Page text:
Eumir Deodato and Airto Moreira’s 1973 concert album from their show at Madison Square Garden is one of the most exciting live albums I’ve ever heard. Especially when it comes to the second half-dominated by Airto’s percussively powerful Afro-Brazilian jazz funk jams on the second half of the record. Deodato gets seriously funky on this album as well.

Key Jams: “Tropea” and “Parana” 

george-benson-good-king-bad

George Benson’s 1975 soundtrack to the film Good King Bad was the final album that Benson recorded for the CTI label. The outer sleeve of my vinyl version is in such poor shape,someone patched it up with Scotch tape. The condition of the actual vinyl however is good enough for the powerful sonics of album to shine through. James Brown’s keyboardist David Matthews arranged this album to be one of the best recorded examples of cinematic jazz/funk of the mid 70’s

Key Jams: “Em” and “Theme From Good King Bad”

OLYMPUS DIGITAL CAMERA

Now that I’ve explored Barry White more in a musical context than his typical thematic one,its more clear that some of his melodic string arrangements of the 1970’s could get a bit samey with time. And this 1975 Love Unlimited Orchestra album is no exception. Yet when the funky groove burns underneath his sometimes stock type orchestrations,the cinematic jams really burst out at you.

Key Jams: “I Wanna Stay” and “Midnight Groove”

 

Deniece Williams Songbird

Deniece Williams’ first two albums on Columbia were as strong an adjunct to Maurice White and Earth Wind & Fire. ‘Niecy’s 1977 sophomore album here features most of the EWF crew in both the production area-thinking more of playing behind a vocalist as opposed to be instrumentalists with vocalists. They really help her increase her range too-from harder funk to reggae and more elaborate jazzy arrangements.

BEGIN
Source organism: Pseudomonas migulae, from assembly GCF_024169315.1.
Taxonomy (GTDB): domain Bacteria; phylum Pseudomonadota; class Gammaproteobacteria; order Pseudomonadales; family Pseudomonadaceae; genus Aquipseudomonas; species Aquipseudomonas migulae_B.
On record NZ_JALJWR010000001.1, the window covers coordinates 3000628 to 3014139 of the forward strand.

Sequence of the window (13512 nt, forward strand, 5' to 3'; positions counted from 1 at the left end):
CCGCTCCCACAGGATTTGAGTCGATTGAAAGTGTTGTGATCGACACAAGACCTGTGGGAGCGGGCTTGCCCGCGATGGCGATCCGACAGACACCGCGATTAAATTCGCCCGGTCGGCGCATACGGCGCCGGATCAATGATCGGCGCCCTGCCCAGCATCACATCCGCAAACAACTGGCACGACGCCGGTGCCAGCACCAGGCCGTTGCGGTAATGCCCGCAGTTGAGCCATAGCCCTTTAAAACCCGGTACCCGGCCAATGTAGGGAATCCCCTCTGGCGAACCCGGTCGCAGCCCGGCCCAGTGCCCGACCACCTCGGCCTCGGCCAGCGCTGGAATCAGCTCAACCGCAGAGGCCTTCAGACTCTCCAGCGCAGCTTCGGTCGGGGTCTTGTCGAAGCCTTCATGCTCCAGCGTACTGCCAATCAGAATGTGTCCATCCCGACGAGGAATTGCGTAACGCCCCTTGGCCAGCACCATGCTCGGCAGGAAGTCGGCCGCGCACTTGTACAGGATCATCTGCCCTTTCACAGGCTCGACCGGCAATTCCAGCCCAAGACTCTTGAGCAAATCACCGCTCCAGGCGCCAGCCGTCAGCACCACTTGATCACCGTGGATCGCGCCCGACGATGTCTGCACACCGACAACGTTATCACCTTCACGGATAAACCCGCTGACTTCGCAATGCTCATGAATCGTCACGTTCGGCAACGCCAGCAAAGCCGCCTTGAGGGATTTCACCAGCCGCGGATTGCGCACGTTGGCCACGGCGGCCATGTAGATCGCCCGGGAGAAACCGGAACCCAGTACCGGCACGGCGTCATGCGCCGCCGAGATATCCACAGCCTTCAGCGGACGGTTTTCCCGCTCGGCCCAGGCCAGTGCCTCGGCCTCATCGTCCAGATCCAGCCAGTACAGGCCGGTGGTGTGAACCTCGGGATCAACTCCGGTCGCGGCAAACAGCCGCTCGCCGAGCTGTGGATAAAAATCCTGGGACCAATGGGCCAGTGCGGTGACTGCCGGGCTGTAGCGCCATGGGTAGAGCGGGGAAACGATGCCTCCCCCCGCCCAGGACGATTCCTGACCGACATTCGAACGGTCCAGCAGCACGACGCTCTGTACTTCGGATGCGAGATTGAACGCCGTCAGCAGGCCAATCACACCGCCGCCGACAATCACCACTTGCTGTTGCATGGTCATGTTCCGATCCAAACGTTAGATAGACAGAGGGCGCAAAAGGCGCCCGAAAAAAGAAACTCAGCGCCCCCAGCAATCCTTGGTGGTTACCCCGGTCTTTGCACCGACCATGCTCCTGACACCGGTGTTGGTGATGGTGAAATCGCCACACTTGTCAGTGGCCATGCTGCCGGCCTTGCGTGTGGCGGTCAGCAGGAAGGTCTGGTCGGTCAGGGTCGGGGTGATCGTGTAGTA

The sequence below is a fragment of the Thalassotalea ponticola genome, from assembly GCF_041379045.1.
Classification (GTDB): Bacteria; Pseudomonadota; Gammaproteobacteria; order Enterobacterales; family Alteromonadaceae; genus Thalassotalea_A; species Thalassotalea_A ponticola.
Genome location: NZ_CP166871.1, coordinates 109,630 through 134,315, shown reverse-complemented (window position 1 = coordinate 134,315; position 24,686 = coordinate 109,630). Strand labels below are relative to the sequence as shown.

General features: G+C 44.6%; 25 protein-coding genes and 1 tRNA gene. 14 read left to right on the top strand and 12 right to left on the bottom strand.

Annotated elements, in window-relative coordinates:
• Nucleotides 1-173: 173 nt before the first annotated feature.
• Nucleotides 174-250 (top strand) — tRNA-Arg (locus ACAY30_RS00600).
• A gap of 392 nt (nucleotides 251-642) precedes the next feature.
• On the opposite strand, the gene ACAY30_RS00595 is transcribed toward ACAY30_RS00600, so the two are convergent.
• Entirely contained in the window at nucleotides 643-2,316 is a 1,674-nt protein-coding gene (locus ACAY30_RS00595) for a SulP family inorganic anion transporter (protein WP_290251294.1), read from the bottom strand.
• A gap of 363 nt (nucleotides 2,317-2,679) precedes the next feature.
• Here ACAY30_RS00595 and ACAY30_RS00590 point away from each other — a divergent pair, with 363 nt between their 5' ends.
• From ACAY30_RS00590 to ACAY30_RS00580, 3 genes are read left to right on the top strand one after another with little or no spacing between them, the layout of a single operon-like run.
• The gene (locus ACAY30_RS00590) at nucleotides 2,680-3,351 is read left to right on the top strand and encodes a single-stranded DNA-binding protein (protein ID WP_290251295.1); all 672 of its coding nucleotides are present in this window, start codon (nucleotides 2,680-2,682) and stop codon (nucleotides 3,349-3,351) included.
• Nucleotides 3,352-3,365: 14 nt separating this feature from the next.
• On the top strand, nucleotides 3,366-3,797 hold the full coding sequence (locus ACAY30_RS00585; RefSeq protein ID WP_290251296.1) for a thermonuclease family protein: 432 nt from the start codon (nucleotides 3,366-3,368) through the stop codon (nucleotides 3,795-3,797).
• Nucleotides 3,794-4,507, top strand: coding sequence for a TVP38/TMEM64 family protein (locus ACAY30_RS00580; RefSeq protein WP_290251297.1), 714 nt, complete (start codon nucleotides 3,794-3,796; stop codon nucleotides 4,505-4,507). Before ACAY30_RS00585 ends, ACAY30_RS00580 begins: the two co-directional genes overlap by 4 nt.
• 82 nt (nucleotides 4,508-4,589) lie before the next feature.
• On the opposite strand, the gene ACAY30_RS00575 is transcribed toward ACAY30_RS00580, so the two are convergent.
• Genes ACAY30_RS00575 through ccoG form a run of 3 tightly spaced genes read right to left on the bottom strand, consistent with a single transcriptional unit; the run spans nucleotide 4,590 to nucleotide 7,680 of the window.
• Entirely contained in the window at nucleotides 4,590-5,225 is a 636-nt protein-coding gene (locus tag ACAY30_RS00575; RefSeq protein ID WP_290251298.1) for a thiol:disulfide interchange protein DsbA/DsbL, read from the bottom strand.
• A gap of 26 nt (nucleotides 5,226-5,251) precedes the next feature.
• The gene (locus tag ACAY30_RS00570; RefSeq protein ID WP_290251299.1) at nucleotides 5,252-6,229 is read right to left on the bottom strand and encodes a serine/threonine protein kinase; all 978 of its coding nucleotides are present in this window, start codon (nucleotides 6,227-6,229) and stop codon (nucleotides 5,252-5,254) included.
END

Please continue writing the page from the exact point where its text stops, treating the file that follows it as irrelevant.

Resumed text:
Key Jams: “Time”,“Be Good To Me” and “The Paper”

Sylvester Sell My Soul

Sylvester’s powerful vocals were musically molded by the same man who gave Marvin Gaye his start-Mister Harvey Fuqua. This was his first album of the 1980’s. It deals with a transition from the gospel drenched Hi NRG disco sound Sylvester specialized in during the late 70’s and towards a far funkier post disco sound. This especially comes to mind when he was acting as an interpreter as well.

Key Jams: “Change Up” and “Fever”

change-sharingyourlove(1)

Change really had me going with their post disco sound of the early 80’s upon first hearing their 1980 debut album The Glow of Love. This 1982 album featured this group being produced in a very different direction-one that emphasized a harder boogie funk sound. Not to mention a more stable and distinctive group lineup as well.

Key Jams :“Hard Times (It’s Gonna Be Alright)” and “Take You To Heaven”

Ronnie Laws Mr Nice Guy